For Immediate Release
University of Washington School of Law
UW Hosts Debate on Constitutional Status of Health Reform
A video of the roundtable debate can be viewed here
On March 23, 2010, President Barack Obama signed the Patient Protection and Affordable Care Act, mandating that all Americans buy health insurance starting in 2014. Within an hour, more than a dozen Attorneys General across the United States filed lawsuits on the grounds that the bill is unconstitutional, including Washington State Attorney General Rob McKenna.
Addressing the debate on the constitutional status of health reform, the UW School of Law presents "Is Health Care Reform Constitutional?", a discussion featuring a roundtable of distinguished law faculty on Tuesday, March 30 from 4 - 5:30 PM in William H. Gates Hall Room 138.
The roundtable participants include:
Hugh Spitzer (Moderator)
Professor Spitzer is a recognized expert in Washington state constitutional law. A practicing attorney with Foster Pepper since 1982 and affiliate professor at the UW School of Law, he has practiced municipal and public finance law for more than 30 years. Spitzer teaches Local Government Law and State Constitutional Law, drafts state legislation, and has an active state constitutional law practice.
Professor Jay has taught at the UW School of Law since 1980. Before entering teaching, Professor Jay clerked for two years, first with the U.S. District Court for the District of Columbia and then for U.S. Supreme Court Justice Warren E. Burger. His teaching and research interests include constitutional law and constitutional history.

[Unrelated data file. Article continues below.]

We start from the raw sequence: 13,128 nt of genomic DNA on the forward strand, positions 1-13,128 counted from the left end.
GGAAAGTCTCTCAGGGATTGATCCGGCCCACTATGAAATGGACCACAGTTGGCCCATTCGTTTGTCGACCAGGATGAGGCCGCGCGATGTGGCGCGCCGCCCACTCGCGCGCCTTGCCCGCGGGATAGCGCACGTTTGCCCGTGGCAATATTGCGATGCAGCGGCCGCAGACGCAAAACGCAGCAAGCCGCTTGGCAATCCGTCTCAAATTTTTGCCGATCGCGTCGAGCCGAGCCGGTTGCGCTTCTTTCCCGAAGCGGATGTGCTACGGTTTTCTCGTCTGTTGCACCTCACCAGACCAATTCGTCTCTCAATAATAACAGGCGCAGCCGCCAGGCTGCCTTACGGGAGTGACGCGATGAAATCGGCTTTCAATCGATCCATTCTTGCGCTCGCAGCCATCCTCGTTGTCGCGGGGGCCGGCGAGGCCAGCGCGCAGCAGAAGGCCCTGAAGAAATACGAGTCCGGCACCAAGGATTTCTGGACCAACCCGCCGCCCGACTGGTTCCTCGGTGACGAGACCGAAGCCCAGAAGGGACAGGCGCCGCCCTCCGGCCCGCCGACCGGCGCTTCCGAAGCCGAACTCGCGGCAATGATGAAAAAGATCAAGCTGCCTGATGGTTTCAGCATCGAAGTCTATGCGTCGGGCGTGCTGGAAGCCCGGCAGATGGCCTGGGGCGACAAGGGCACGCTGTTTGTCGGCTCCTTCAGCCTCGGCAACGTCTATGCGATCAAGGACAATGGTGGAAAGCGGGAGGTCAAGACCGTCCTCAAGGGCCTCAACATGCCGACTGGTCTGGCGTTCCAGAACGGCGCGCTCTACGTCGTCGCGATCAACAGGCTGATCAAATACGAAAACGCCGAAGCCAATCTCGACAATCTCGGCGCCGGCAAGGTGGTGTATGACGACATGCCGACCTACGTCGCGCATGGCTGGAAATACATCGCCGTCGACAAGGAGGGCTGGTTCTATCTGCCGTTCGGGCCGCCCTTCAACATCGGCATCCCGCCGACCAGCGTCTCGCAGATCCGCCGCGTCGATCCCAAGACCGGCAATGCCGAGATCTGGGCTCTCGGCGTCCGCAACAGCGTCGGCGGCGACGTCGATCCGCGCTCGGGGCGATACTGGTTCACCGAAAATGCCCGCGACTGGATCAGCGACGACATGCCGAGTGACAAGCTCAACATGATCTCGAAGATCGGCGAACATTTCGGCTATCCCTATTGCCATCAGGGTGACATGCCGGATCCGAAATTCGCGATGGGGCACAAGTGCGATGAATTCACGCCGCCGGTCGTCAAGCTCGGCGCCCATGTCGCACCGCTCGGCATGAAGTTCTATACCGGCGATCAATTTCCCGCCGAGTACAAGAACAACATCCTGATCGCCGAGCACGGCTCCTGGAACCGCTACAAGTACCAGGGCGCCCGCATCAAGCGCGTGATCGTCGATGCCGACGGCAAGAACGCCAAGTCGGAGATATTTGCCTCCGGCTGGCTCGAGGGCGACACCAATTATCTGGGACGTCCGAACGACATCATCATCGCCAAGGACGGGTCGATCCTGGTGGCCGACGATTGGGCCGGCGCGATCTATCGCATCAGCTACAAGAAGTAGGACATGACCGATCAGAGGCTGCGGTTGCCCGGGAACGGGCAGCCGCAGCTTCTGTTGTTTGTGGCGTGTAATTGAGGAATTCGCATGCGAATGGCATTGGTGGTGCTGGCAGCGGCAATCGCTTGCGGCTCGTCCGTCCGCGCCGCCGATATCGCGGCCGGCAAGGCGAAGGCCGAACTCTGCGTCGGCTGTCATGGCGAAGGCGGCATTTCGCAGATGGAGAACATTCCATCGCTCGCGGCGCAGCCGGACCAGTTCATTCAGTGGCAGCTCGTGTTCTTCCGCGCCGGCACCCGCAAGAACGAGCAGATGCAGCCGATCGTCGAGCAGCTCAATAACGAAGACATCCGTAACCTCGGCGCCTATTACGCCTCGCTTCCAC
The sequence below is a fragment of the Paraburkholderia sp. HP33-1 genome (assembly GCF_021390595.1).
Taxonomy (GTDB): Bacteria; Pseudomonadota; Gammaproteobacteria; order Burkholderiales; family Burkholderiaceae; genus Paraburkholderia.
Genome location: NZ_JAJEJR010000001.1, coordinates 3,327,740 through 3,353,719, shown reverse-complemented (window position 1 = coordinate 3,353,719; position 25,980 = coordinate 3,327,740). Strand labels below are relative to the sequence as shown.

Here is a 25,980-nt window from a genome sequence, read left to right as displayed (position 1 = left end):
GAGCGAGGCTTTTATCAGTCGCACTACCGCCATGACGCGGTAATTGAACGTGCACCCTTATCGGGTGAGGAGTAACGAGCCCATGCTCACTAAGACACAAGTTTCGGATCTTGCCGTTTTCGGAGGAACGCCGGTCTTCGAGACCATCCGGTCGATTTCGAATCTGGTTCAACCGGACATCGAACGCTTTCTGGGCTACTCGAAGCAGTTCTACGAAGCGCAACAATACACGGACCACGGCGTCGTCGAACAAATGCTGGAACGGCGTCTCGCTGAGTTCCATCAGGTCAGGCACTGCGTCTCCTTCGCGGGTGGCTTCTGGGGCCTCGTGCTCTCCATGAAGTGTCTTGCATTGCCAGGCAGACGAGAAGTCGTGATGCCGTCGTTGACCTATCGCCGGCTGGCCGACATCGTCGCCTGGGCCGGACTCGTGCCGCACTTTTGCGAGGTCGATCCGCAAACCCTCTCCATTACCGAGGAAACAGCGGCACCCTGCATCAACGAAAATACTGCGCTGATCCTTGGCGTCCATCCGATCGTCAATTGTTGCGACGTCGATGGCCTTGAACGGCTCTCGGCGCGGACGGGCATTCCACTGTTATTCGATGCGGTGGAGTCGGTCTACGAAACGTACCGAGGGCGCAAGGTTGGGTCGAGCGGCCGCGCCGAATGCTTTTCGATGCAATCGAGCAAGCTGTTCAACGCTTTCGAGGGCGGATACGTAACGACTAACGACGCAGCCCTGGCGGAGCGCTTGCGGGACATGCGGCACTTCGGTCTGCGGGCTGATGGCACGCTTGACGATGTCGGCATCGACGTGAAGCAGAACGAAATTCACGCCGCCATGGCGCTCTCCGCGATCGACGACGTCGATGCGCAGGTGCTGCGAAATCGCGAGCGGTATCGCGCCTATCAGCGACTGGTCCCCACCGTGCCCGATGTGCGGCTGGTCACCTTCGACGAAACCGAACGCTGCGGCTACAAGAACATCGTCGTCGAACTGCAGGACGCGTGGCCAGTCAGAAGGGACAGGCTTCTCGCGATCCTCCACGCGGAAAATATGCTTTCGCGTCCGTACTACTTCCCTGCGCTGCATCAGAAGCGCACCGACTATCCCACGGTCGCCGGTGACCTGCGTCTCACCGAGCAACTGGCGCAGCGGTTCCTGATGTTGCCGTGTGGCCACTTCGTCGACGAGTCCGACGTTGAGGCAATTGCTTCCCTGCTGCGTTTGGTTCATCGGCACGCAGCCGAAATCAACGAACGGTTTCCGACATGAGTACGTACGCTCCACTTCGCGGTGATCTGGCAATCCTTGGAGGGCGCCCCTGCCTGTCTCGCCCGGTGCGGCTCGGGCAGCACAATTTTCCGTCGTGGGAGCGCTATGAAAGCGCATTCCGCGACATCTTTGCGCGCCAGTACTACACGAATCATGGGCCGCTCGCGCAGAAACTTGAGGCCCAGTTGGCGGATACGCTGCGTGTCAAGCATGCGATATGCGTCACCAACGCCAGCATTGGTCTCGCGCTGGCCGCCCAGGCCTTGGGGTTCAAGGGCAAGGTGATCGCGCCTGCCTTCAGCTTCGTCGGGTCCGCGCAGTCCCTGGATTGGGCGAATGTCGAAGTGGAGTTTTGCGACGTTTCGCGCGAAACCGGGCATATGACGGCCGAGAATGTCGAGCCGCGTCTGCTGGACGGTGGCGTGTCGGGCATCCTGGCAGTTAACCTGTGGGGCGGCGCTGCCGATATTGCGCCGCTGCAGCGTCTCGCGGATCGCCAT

Professor Watts joined the UW School of Law faculty in 2007 as an assistant professor. She teaches administrative law, constitutional law, and Supreme Court decision making. Professor Watts clerked for Justice John Paul Stevens of the U.S. Supreme Court and also for Judge A. Raymond Randolph of the U.S. Court of Appeals for the District of Columbia.
Professor McKay served as U.S. Attorney for Western Washington from October 2001 through December 2006. He joined the faculty of Seattle University School of Law in 2007 where he teaches national security and constitutional law. In 1995, the Washington State Bar Association named McKay Pro Bono Lawyer of the Year, and in 2001 he received the Association's Award of Merit, its highest honor.
Professor Sanford teaches health law at the UW Schools of Law and Public Health and her research interests include health care delivery systems, health administration law, and medical and administrative ethics. Sanford clerked for The Honorable Robert R. Beezer of the United States Court of Appeals for the Ninth Circuit and served for six years as an Assistant Attorney General.